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    Fewer of China’s Migrant Workers Have Labor Contracts

    Contractors cut costs by hiring migrants, but verbal agreements leave this already-marginalized group vulnerable when injuries or wage disputes arise.
    May 03, 2017#labor#migration

    With the rising cost of labor in China, industries looking to cut corners often rely on one increasingly vulnerable group: migrant workers.

    China has 281 million migrant workers, but according to a recent report, only 35.1 percent of them signed labor contracts with their employers in 2016. In its annual report on the status of the country’s migrant workers released at the end of April, China’s National Bureau of Statistics noted that this figure is a year-on-year decrease of 1.1 percent.

    Li Chang’an, a researcher with the Institute of Economics at the Chinese Academy of Social Sciences, called this an alarming trend. “The absence of contracts has led to a lot of labor conflicts,” Li told state broadcaster China National Radio. “A labor contract provides migrant workers with basic protections,” which often include medical insurance, unemployment benefits, insurance against work-related injuries, maternity insurance, pensions, and housing funds.

    For the general drop of 1.1 percent in the labor contract signing rate, Quan Guirong, who spent a decade as a migrant worker and is now director of the Suzhou Migrant Workers Home Social Work Service Center, told Sixth Tone that in order to deal with increasing labor costs, companies bring down their operational costs by hiring uncontracted migrant workers, thereby reducing expenditures on taxes and allowing them to flexibly cut numbers during periods of slow business.

    Having worked as a plumber and an electrician on construction sites for eight years, Zhou Taichao said he has never seen a labor contract. “It’s not because I have no legal awareness, but if I insist on having a labor contract, I wouldn’t be able to find a job in this country,” the 32-year-old told Sixth Tone.

    Hailing from Neijiang in southwestern China’s Sichuan province, Zhou has also worked in Guangdong and Zhejiang. But he has never observed any migrant worker on a construction site signing any form of contract.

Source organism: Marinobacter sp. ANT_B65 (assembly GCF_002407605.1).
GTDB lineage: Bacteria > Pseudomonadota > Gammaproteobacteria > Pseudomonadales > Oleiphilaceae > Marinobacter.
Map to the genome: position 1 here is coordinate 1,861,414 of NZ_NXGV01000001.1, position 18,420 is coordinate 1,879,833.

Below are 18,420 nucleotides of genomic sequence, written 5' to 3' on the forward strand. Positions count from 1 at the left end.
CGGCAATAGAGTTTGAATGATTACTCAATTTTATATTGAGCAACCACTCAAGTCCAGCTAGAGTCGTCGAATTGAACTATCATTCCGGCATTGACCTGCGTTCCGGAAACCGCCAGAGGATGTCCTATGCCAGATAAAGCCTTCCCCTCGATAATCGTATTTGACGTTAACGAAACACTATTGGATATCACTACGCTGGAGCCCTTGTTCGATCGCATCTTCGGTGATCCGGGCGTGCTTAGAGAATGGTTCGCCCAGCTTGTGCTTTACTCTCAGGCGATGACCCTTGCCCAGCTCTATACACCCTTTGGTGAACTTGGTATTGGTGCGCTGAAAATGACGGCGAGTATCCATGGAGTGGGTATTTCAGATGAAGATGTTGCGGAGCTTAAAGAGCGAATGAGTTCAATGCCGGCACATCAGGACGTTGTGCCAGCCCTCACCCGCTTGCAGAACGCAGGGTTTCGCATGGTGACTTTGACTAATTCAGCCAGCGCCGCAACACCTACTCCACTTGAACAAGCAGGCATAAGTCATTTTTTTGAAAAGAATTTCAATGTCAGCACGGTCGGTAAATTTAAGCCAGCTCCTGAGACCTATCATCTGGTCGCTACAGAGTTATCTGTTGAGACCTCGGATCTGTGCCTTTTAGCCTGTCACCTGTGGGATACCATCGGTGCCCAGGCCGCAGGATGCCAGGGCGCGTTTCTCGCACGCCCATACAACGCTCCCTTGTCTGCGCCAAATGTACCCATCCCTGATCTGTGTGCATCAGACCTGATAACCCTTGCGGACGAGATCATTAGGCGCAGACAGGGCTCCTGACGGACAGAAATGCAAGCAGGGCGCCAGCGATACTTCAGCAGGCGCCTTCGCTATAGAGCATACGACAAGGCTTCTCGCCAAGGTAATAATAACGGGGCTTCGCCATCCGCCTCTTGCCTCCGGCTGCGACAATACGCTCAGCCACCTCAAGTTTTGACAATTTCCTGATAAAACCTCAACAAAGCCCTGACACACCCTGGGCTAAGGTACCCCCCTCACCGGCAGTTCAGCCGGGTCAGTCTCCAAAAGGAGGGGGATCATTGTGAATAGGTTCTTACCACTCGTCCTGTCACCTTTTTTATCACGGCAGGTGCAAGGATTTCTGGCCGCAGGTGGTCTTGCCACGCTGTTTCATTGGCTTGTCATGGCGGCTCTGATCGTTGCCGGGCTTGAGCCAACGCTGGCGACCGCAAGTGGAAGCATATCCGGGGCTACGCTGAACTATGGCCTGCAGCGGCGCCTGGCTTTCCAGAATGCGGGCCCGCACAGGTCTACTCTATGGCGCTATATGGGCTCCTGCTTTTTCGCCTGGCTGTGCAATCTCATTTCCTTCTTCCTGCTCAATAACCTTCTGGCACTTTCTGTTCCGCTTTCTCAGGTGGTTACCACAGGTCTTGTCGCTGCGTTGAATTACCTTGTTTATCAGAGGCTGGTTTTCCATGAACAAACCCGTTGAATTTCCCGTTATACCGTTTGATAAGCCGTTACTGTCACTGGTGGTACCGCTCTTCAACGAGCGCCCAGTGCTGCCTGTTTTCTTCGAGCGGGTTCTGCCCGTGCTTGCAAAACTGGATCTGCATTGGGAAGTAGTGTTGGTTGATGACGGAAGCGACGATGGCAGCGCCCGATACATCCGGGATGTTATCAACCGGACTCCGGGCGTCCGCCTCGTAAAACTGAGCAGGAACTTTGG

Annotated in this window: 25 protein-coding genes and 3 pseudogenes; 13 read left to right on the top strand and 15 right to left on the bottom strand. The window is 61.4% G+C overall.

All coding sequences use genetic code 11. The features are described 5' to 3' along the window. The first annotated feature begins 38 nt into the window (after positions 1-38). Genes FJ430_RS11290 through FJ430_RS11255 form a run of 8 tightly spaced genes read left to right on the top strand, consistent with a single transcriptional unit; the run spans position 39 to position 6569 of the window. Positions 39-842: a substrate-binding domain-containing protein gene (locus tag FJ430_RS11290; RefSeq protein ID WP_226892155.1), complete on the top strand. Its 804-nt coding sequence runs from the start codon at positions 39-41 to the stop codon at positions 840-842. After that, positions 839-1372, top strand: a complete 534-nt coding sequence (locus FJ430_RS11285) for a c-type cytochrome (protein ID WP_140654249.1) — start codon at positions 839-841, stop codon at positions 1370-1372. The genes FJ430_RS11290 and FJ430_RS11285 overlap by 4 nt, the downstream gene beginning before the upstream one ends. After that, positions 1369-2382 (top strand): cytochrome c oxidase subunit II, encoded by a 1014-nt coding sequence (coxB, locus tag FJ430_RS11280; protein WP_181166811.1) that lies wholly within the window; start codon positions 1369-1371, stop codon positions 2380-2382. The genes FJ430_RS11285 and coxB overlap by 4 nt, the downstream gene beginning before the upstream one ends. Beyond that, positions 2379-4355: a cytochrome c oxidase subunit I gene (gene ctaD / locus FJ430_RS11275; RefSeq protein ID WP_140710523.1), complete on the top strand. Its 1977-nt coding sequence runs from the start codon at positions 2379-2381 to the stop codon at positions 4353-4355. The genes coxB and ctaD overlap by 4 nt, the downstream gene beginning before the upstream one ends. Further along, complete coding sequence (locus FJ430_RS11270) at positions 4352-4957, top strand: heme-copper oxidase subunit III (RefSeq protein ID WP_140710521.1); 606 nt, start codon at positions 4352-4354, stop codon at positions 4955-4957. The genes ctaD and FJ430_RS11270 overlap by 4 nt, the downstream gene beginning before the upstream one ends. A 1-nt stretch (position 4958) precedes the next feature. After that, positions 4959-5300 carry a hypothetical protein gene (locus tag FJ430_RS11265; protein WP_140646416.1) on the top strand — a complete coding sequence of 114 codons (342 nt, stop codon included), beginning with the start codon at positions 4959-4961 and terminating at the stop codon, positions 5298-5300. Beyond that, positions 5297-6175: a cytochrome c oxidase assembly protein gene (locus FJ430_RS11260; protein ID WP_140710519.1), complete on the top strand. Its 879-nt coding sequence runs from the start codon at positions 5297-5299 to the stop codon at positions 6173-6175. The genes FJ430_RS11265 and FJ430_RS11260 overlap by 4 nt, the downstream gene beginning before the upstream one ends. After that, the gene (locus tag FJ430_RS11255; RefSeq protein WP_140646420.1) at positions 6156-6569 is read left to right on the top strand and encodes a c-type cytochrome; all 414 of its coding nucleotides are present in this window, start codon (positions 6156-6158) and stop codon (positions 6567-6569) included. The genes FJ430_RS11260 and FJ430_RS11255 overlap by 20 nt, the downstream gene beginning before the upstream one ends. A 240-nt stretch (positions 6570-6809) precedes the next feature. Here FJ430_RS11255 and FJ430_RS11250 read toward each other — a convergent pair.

“That’s common practice in the construction industry across the country,” Zhou said. “We only have verbal agreements with contractors, who pay us on an annual basis.” When his contractors owed him money, Zhou had no legal documents to rely on and could only keep asking them to pay. “It’s quite disturbing, but it happened to me a couple of times,” he said. “You just have to deal with it.”

    Quan said the near-zero proportion of construction workers who sign labor contracts has a lot to do with multiple-level contracting and subcontracting in the industry. “Eventually, small-time contractors who directly employ migrant workers won’t sign contracts with them because the social insurance payments are a huge burden,” Quan said. Party newspaper Beijing Youth Daily reported in 2015 that in most Chinese provinces, more than 40 percent of each employee’s salary goes toward such social insurance payments and related benefits.

    Quan said the national average contract signing rate of 35.1 percent does not accurately reflect serious problems in certain industries, as contracts are relatively common in some industries but almost nonexistent in others. “As depressing as the construction industry is, in the service industry, too, there are very few migrant workers with labor contracts,” Quan said. “Even in four- or five-star hotels in Suzhou, almost no entry-level migrant workers have labor contracts.”

    Not having a contract often leads to disputes between employer and employee, and migrant workers are an especially at-risk group. When they have trouble getting paid the wages they’re owed, the resulting conflicts can turn violent.

    The contract-signing rate, however, can differ hugely from industry to industry. Based on his nongovernmental organization’s 2016 project focusing on Suzhou’s migrant workers who suffered work-related injuries while working in manufacturing, Quan said they found that up to 80 percent had labor contracts. “That has a lot to do with the fact that many manufacturing companies in Suzhou are among the world’s top 500 companies, and are thus very standardized in their operations.”

    At the moment, Zhou doesn’t imagine his hypothetical work-related benefits could be protected by a formal labor contract. Given the nature of his industry, he only hopes that his employers will provide him with insurance against work-related injuries so he at least won’t have to worry about expensive medical bills if he’s involved in an accident.

    Editor: David Paulk.

    (Header image: Migrant workers sit on a curb eating pancakes while waiting for work in Jinxiang County, Shandong province, May 15, 2016. Quan Yi/Sixth Tone)